We’ve all been there: hands on a full belly, eyes slightly drooping, debating one last helping of mashed potatoes from the mounds of food still on the table. As the cornucopia stares back at me, I can’t help but think it’s the ultimate paradox that we celebrate a time when there was barely enough food to make it through the winter by having a huge feast–and then chucking a big portion of it in the trash.
Thanksgiving is a time to be grateful, yet it’s often unintentionally wasteful as well. Last year, about 200 million pounds of turkey meat were thrown out over the Thanksgiving holiday week. In doing that, we’re essentially throwing out enormous amounts of resources along with it—enough water to supply New York City for 100 days, and a carbon footprint equal to that of 800,000 cars driving from New York to San Francisco. Not to mention the nutritional value of all that turkey.
Hosts can have the best intentions, but planning a meal for a large group is still tricky. That’s why this year, Save the Food decided to build a nifty little dinner party planning calculator to help you figure out just how much to make.
I know what you’re thinking—you don’t waste those leftovers, you eat them! Good for you—this calculator can help you still prepare enough for as many turkey-cranberry sandwiches as you’d like the day after the feast, but avoid a stockpile of past-due leftovers a week later.
Meet the Guest-imator! This video says it all:
The absolute best way to stop food waste is to prevent it from the start, and that means proper portioning is essential—especially for such a large meal. But there’s lots more you can also do to keep good food on our plates and out of the trash. Here are a few more of my favorite holiday tips:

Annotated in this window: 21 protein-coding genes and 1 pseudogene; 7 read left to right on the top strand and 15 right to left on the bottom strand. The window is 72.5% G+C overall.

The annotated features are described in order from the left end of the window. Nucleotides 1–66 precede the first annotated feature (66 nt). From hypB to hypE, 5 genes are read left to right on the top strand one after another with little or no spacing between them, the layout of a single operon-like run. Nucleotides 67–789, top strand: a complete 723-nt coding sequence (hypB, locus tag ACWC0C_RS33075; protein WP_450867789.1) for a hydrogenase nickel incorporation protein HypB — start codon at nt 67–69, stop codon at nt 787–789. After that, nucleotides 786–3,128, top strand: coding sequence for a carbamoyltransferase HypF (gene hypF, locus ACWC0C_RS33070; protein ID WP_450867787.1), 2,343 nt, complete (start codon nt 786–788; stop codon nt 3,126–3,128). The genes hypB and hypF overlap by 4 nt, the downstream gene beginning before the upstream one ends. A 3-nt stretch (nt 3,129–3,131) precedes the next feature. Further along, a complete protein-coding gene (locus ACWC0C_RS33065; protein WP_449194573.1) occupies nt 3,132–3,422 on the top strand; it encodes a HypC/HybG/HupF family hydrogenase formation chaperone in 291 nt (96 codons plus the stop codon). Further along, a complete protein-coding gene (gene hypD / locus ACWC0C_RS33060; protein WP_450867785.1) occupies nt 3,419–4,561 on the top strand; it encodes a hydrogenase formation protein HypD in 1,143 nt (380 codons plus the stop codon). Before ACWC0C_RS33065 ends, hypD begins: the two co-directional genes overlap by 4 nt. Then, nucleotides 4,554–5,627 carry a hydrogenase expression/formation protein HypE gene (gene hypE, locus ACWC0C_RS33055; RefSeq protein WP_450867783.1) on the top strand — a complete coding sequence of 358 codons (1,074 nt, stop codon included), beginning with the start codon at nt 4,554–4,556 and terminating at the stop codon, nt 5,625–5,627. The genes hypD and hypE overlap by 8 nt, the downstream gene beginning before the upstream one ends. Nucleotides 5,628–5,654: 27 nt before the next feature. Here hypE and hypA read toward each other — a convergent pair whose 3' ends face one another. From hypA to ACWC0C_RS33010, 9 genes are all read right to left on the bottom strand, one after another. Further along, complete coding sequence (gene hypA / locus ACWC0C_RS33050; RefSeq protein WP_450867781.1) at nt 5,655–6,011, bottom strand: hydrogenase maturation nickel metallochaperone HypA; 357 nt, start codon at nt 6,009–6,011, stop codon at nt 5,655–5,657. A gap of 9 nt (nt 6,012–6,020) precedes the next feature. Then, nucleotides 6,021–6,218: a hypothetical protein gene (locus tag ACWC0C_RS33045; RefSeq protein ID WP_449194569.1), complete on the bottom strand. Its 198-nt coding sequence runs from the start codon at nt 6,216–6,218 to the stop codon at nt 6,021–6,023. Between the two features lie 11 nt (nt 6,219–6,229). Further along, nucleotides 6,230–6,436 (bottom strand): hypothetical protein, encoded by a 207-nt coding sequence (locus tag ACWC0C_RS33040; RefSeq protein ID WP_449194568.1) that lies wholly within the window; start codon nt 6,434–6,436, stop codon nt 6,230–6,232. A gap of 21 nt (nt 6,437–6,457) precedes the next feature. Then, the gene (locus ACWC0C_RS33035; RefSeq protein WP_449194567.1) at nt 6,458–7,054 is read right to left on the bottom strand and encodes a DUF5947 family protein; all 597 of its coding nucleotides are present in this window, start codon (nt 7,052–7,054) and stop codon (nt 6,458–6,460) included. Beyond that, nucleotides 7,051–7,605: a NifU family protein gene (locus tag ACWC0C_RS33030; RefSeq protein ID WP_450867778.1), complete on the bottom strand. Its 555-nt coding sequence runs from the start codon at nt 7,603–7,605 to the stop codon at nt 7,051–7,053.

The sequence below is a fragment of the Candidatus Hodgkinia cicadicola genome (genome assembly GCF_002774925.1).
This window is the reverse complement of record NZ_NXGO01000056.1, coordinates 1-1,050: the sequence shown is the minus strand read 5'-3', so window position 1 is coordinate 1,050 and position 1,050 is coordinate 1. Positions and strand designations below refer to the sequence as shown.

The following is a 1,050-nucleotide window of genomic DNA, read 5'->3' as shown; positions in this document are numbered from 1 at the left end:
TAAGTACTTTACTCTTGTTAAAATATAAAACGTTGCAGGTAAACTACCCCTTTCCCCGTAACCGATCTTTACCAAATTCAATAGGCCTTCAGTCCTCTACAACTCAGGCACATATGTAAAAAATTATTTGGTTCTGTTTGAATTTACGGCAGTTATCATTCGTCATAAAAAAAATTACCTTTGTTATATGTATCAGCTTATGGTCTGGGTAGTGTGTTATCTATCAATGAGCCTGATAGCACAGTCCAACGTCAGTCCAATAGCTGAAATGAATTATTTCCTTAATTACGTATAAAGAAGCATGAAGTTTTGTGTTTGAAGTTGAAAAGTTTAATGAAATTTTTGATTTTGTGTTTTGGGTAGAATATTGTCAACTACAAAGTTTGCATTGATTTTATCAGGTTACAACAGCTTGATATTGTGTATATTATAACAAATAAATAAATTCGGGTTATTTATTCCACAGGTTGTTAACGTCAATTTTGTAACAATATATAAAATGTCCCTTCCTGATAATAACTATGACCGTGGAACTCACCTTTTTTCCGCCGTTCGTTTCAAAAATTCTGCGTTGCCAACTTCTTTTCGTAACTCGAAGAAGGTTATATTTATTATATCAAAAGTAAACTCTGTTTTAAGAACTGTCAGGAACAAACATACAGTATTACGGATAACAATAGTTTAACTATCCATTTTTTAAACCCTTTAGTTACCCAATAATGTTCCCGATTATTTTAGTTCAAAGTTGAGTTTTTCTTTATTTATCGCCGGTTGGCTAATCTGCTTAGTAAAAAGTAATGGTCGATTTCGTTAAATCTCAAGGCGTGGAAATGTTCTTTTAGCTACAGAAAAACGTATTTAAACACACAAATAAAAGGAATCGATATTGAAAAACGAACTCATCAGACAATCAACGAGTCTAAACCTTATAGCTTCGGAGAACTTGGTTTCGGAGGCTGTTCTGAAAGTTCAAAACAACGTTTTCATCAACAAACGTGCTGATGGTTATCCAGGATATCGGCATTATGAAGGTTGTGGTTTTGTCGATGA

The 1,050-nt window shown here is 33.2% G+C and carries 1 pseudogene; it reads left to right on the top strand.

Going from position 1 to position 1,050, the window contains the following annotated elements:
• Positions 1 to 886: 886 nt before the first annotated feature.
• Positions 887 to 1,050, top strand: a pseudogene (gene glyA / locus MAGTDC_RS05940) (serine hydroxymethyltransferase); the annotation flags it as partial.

- Prep for leftovers: If you love leftovers, make sure you have the other ingredients on-hand to make whatever it is you like out of them—whether it’s sliced bread for traditional leftover sandwiches, or baguettes for turkey banh mi!
- Share the wealth: Have containers on hand to send your guests home with some of the bounty—or even better, go really waste-free and ask them to bring their own.
- Use your freezer: The freezer is a magic pause button for your food—and almost anything can be frozen. If you don’t eat it within two days after the feast, freeze it and you’ll be excited to have another leftover sandwich a week, a month, two months later! (Find tips to master the art of freezing here.)
- Salvage a kitchen crisis: Burned the stuffing? Over-salted the gravy? Potatoes too bland? Overcooked the green beans? There’s a fix for that so you don’t have to toss it!
And while Thanksgiving is perhaps the most wasteful day of the year, it’s a problem we need to tackle all year round. In the U.S., up to 40 percent of all food goes uneaten each year, at an annual cost of $218 billion. It’s a problem that costs the average family of four at least $1,500 per year. That results in massive amounts of wasted water, landfill use, climate pollution and other environmental damage.
Yet, at the same time, one in eight Americans—more than 40 million people—don’t have a reliable supply of food. A recent NRDC report outlined a way for cities to boost donations from consumer-facing businesses like grocery stores, restaurants, food service and convenience stores. Among other things, it found that more than 68 million meals a year could be donated in the three U.S. cities studied alone—pointing to enormous potential nationwide. In addition to doing what we can do reduce waste at our own tables, why not also mark the holiday this year by asking our local leaders to take steps to direct more surplus food to our neighbors who need it most?
Making the most of our food supply has wide-reaching benefits. Save The Food is here to help you reap some of them—and share the rest with all of us.